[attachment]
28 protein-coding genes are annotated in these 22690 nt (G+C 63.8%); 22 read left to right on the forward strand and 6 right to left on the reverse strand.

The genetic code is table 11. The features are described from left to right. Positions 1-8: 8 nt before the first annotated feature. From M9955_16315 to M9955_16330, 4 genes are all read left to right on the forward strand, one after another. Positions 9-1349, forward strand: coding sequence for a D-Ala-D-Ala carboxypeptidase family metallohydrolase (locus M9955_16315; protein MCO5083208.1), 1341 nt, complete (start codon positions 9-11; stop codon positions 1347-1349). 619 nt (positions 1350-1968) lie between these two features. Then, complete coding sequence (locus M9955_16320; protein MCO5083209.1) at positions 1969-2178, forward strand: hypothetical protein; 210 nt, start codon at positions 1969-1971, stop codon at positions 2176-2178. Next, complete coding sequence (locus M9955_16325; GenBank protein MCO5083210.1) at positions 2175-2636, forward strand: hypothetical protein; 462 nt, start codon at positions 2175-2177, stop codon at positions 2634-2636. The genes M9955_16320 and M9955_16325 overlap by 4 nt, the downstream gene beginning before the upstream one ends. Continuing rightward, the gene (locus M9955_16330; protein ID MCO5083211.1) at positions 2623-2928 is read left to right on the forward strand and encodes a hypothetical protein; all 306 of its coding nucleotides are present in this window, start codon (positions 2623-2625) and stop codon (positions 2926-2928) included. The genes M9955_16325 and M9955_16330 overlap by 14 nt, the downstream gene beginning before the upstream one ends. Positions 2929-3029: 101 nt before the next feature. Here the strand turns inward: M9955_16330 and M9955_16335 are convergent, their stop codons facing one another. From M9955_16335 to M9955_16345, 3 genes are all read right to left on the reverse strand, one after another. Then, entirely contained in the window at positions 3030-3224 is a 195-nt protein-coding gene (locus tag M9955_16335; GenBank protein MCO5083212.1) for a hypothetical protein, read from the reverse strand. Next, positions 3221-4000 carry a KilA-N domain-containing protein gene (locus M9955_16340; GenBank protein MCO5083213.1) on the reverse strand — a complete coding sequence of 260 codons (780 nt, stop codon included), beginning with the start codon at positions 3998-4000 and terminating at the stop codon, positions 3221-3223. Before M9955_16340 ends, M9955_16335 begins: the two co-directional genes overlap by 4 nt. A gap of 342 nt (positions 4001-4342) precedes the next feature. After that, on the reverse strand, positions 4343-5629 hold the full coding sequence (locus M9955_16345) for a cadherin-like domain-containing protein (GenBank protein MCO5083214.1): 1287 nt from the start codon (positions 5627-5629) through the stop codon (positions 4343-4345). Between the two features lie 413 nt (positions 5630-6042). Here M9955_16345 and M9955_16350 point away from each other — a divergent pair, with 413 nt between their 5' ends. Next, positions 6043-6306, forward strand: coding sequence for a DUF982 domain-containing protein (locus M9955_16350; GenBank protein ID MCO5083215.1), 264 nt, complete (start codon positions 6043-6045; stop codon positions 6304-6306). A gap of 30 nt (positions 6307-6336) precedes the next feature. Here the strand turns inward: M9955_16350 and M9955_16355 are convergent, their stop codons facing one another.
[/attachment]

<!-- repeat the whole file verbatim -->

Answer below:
28 protein-coding genes are annotated in these 22690 nt (G+C 63.8%); 22 read left to right on the forward strand and 6 right to left on the reverse strand.

The genetic code is table 11. The features are described from left to right. Positions 1-8: 8 nt before the first annotated feature. From M9955_16315 to M9955_16330, 4 genes are all read left to right on the forward strand, one after another. Positions 9-1349, forward strand: coding sequence for a D-Ala-D-Ala carboxypeptidase family metallohydrolase (locus M9955_16315; protein MCO5083208.1), 1341 nt, complete (start codon positions 9-11; stop codon positions 1347-1349). 619 nt (positions 1350-1968) lie between these two features. Then, complete coding sequence (locus M9955_16320; protein MCO5083209.1) at positions 1969-2178, forward strand: hypothetical protein; 210 nt, start codon at positions 1969-1971, stop codon at positions 2176-2178. Next, complete coding sequence (locus M9955_16325; GenBank protein MCO5083210.1) at positions 2175-2636, forward strand: hypothetical protein; 462 nt, start codon at positions 2175-2177, stop codon at positions 2634-2636. The genes M9955_16320 and M9955_16325 overlap by 4 nt, the downstream gene beginning before the upstream one ends. Continuing rightward, the gene (locus M9955_16330; protein ID MCO5083211.1) at positions 2623-2928 is read left to right on the forward strand and encodes a hypothetical protein; all 306 of its coding nucleotides are present in this window, start codon (positions 2623-2625) and stop codon (positions 2926-2928) included. The genes M9955_16325 and M9955_16330 overlap by 14 nt, the downstream gene beginning before the upstream one ends. Positions 2929-3029: 101 nt before the next feature. Here the strand turns inward: M9955_16330 and M9955_16335 are convergent, their stop codons facing one another. From M9955_16335 to M9955_16345, 3 genes are all read right to left on the reverse strand, one after another. Then, entirely contained in the window at positions 3030-3224 is a 195-nt protein-coding gene (locus tag M9955_16335; GenBank protein MCO5083212.1) for a hypothetical protein, read from the reverse strand. Next, positions 3221-4000 carry a KilA-N domain-containing protein gene (locus M9955_16340; GenBank protein MCO5083213.1) on the reverse strand — a complete coding sequence of 260 codons (780 nt, stop codon included), beginning with the start codon at positions 3998-4000 and terminating at the stop codon, positions 3221-3223. Before M9955_16340 ends, M9955_16335 begins: the two co-directional genes overlap by 4 nt. A gap of 342 nt (positions 4001-4342) precedes the next feature. After that, on the reverse strand, positions 4343-5629 hold the full coding sequence (locus M9955_16345) for a cadherin-like domain-containing protein (GenBank protein MCO5083214.1): 1287 nt from the start codon (positions 5627-5629) through the stop codon (positions 4343-4345). Between the two features lie 413 nt (positions 5630-6042). Here M9955_16345 and M9955_16350 point away from each other — a divergent pair, with 413 nt between their 5' ends. Next, positions 6043-6306, forward strand: coding sequence for a DUF982 domain-containing protein (locus M9955_16350; GenBank protein ID MCO5083215.1), 264 nt, complete (start codon positions 6043-6045; stop codon positions 6304-6306). A gap of 30 nt (positions 6307-6336) precedes the next feature. Here the strand turns inward: M9955_16350 and M9955_16355 are convergent, their stop codons facing one another.